The Symbolism of the Offertory - Part 5

Second Part: The Symbolism of the Offertory

There are many symbols during the Offertory that show this universality of the Church in time.

After the offertory antiphon, in the low Mass the priest removes the chalice veil, unveils it, or in other words, reveals the oblations.  A great mystery is about to take place, the Mysterium Fidei par excellence.  This unveiling of the Chalice, which we are very accustomed to, echoes the more solemn unveiling of the Cross on Good Friday. It also reminds us of the stripping of Our Savior as they prepared Him for the bloody scourging.

The priest places the chalice on the right side of the corporal, takes the paten with the Host, looks up at the cross, lowers his eyes and says the first prayer, Suscipe, Sancte Pater, Receive, Holy Father.

Msgr. de Ségur shows how simple ceremonies can convey a truly Catholic, universal meaning to the Sacrifice of the Mass.

The paten with the bread (not yet consecrated but already sign of the consecrated Host, since we offer it as the immaculatam hostiam, the immaculate victim), represents the Mosaic Law (which is the Church of the Old Testament), with its figurative victims and its altar.  That altar had been consecrated and had four horns in the four corners. The priest, at the offertory, holds the paten with his two hands, joined, and with his four fingers. The joined hands express the union of the sacrifices of the Old Testament with the Sacrifice of Our Lord (the shadow linked to the reality, would say St Paul), and the four fingers of the priest, especially consecrated at his ordination, represent the four horns of the mosaic altar.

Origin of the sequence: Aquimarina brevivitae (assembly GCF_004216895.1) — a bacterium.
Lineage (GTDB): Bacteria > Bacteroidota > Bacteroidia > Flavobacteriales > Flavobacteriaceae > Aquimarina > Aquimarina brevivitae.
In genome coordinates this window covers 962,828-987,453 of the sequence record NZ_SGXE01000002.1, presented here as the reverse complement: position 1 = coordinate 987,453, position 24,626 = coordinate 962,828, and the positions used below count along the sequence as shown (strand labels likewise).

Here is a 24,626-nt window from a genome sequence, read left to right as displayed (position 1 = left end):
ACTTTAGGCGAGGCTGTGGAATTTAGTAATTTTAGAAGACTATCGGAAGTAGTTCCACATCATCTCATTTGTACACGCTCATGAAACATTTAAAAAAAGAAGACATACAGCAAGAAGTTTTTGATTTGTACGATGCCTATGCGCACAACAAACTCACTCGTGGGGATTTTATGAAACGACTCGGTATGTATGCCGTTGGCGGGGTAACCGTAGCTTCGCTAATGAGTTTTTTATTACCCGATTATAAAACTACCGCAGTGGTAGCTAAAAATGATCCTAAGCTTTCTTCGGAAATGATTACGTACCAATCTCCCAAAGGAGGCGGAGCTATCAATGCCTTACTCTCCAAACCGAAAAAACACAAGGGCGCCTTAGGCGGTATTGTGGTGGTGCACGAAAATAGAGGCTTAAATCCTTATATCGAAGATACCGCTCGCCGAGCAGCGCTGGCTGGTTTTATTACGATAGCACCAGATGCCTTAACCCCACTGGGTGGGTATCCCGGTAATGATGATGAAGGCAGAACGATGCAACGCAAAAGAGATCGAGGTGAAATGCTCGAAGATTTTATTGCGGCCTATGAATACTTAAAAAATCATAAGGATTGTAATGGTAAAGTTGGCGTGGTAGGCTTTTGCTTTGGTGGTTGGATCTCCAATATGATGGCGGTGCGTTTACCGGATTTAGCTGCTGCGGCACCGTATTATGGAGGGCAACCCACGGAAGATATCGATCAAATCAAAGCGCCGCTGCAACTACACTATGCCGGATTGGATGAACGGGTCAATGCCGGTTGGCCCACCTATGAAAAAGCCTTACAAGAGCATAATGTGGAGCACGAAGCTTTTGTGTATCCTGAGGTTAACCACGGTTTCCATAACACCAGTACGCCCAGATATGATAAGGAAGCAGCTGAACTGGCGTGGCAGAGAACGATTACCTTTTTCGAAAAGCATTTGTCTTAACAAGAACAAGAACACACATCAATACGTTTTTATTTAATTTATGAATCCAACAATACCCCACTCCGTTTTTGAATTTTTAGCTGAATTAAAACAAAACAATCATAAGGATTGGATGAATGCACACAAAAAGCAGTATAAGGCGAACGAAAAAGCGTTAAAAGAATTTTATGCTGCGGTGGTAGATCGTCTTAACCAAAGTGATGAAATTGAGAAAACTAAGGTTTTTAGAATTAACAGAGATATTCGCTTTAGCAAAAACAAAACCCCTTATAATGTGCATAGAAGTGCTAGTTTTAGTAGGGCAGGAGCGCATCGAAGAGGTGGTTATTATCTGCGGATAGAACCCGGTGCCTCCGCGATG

For the offering of the Host, the priest is told first to look up at the crucifix, then, lower his eyes and continue the prayer looking at the paten.  For the offering of the chalice, a few moments later, he is told to keep looking at the crucifix.  The lowering of the eyes represents the inferiority of the sacrifices of the Old Law compared to that of the New Law, represented by the continual look at the cross.

Moreover, when the priest offers the chalice he holds it by his right hand and supports it with his left.  The right hand is an image of the Christian Church offering the Sacrifice of the New Testament, while the left hand represents the Church of the Patriarchs and of Moses carrying, or preparing the New Covenant, like a handmaid. (p.236-237)

We have then, a reference to the unity and continuity of the Church, in the Old and in the New Testament. Don’t we have, after the consecration, a mention of the sacrifices of Abel, Abraham and Melchisedech? Don’t we have prayers, throughout the Mass, coming from the Old Testament, from the Psalms, and the various books of the Bible, and others from the New Testament, and others still, composed by the Church over the centuries, to our very days, like for some of the texts of the Mass of the Assomption of 1950?  The Holy Sacrifice of the Mass is truly at the center of the whole of man’s history if we just paid attention to its inspired prayers and ceremonies.

One lady came to our Mass in Seoul, South Korea, a few years ago.  She had been a professional tennis player, no. 17 in Korea.  After having been born Buddhist, she became Protestant in her 20s. At about 40, she underwent a crisis of faith since her pastor was expressly preaching the sola fide, that faith alone was necessary for salvation.  And she got the grace to sense that there was something wrong with that.  Faith must work through charity, obviously.  One of her tennis students, one of our faithful, invited her to our Mass.  Her first Catholic Mass ever.  We asked her after the Mass what were her impression.  Here is her literal answer: “It reminded me of the Sacrifice of Abraham!”  She is now baptized.